(JTA) — When Israel announced that it would deny entry to Reps. Ilhan Omar and Rashida Tlaib, the decision struck many as an unprecedented step.
But Israel has blocked multiple lawmakers from coming in recent years. The difference this time is that it’s lawmakers from the United States who are being declared persona non grata.
That’s a significant difference, given the closeness of the U.S.-Israel relationship — a link so crucial to Israel that the country’s diplomacy vis-à-vis the United States is often conducted according to its own set of rules.
Such sensitivities could explain the unusual personal involvement of Israeli Prime Minister Benjamin Netanyahu in the issue. Israeli governments have been refusing entry to lawmakers from friendly nations for years with little more than a laconic statement by low-level Interior Ministry officials. This time, Netanyahu made a point of explaining the issue.
Just last month, Fouad Ahmad Assadi, a Lebanon-born lawmaker for Spain’s ruling Socialist Party, was denied entry at Ben Gurion Airport. Israel cited unspecified security reasons.
In 2017, Israel barred the entry of a lawmaker from France’s National Assembly — the lower house in parliament — for the far-left France Unbowed movement. The lawmaker, Clémentine Autain, said she was coming to meet Marwan Barghouti, a PLO commander serving multiple life sentences in Israel for the murder of dozens of people in terrorist attacks.
That same year, Israel kept out two French members of the European Parliament, Pascal Durand and Patrick Le Hyaric. The Interior Ministry cited the French lawmakers’ support for the Boycott, Divestment and Sanctions movement against Israel. Israeli law defined BDS calls as grounds for a lawsuit in 2011.
In 2018, a Ghanaian lawmaker, Ras Mubarak, who has called Israel a “rogue state,” said he was denied entry into it. He had been planning to meet politicians in the Palestinian Authority. Israel’s ambassador to Ghana, Ami Mehl, denied that Mubarak had been barred and said that he would have been allowed to enter had he waited more patiently for background checks to be completed.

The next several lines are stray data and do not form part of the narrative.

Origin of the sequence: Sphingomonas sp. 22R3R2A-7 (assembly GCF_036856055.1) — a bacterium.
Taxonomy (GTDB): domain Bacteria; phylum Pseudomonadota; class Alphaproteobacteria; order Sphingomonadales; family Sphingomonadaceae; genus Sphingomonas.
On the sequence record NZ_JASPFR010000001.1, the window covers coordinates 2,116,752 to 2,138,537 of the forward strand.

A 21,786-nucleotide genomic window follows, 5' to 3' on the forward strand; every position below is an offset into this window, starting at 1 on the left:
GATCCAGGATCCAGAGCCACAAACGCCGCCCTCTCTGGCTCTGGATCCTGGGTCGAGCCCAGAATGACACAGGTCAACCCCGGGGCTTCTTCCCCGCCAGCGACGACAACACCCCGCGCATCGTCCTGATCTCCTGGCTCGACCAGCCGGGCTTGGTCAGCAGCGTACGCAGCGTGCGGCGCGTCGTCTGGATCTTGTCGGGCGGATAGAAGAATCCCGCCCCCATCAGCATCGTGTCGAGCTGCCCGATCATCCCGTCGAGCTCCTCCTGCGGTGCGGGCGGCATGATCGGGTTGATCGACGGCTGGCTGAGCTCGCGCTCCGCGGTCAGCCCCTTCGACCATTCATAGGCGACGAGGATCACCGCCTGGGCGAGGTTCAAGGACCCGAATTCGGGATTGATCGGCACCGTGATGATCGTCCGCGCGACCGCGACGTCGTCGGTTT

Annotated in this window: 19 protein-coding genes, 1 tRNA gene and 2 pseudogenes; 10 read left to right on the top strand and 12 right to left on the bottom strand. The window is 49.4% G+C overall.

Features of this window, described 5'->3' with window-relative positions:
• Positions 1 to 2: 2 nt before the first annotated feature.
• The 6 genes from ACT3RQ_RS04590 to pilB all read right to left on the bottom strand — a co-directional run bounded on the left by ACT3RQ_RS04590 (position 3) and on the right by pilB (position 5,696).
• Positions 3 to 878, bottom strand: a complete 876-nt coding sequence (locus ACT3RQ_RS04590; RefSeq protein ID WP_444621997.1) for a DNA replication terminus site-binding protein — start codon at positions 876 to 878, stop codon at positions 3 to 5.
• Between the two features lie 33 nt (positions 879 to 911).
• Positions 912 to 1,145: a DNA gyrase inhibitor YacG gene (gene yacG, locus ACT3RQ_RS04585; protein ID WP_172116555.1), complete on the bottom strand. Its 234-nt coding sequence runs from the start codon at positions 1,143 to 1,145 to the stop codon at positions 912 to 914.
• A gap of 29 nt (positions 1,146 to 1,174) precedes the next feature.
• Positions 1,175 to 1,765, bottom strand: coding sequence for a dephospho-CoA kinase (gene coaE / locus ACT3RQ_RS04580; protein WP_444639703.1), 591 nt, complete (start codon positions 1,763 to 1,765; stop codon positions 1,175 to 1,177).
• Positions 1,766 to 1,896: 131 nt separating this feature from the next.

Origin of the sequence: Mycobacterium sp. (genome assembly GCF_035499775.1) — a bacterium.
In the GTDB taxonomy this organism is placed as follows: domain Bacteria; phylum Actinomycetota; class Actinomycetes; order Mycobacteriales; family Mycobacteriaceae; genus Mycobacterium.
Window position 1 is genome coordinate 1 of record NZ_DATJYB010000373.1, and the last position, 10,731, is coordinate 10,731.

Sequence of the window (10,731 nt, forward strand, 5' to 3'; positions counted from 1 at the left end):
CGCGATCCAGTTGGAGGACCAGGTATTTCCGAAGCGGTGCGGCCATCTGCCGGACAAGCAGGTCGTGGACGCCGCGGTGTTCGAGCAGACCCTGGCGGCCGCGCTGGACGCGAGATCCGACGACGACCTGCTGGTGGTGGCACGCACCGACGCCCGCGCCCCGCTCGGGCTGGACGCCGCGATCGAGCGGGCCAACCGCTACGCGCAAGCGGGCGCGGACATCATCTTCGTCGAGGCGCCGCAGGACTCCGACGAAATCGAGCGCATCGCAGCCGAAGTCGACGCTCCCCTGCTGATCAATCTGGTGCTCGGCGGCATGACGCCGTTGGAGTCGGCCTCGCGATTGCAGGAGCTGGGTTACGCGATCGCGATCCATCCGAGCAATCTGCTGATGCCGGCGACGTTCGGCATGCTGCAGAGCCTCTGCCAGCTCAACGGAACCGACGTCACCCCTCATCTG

Neither the European Parliament nor European governments whose lawmakers were banned from entering Israel have been very vocal about it.
That may be because European countries often bar entry to foreign lawmakers deemed to be troublemakers — including from fellow E.U. member states and other friendly nations.
In 2009, the United Kingdom barred the Dutch anti-Islam lawmaker, Geert Wilders, from entering its borders, though a court later overturned the ban.
In 2017, the Netherlands barred two Turkish cabinet ministers from entering because it said they were campaigning among Turkish citizens living in the Netherlands on behalf of President Recep Tayyip Erdogan.
And, in 2016, British lawmakers in the House of Commons debated a call to ban President Donald Trump, who was then the Republican Party’s nominee for president, over his call for a ban on Muslims entering the United States.
Trump, who supports Israel’s ban of Omar and Tlaib, was not happy. He threatened to withhold a $1.1 billion investment in Scotland if the ban on him was implemented.
In holding the debate, a spokesperson for the Trump campaign said at the time, the British Parliament was setting a “dangerous precedent” and “sending a terrible message to the world.”
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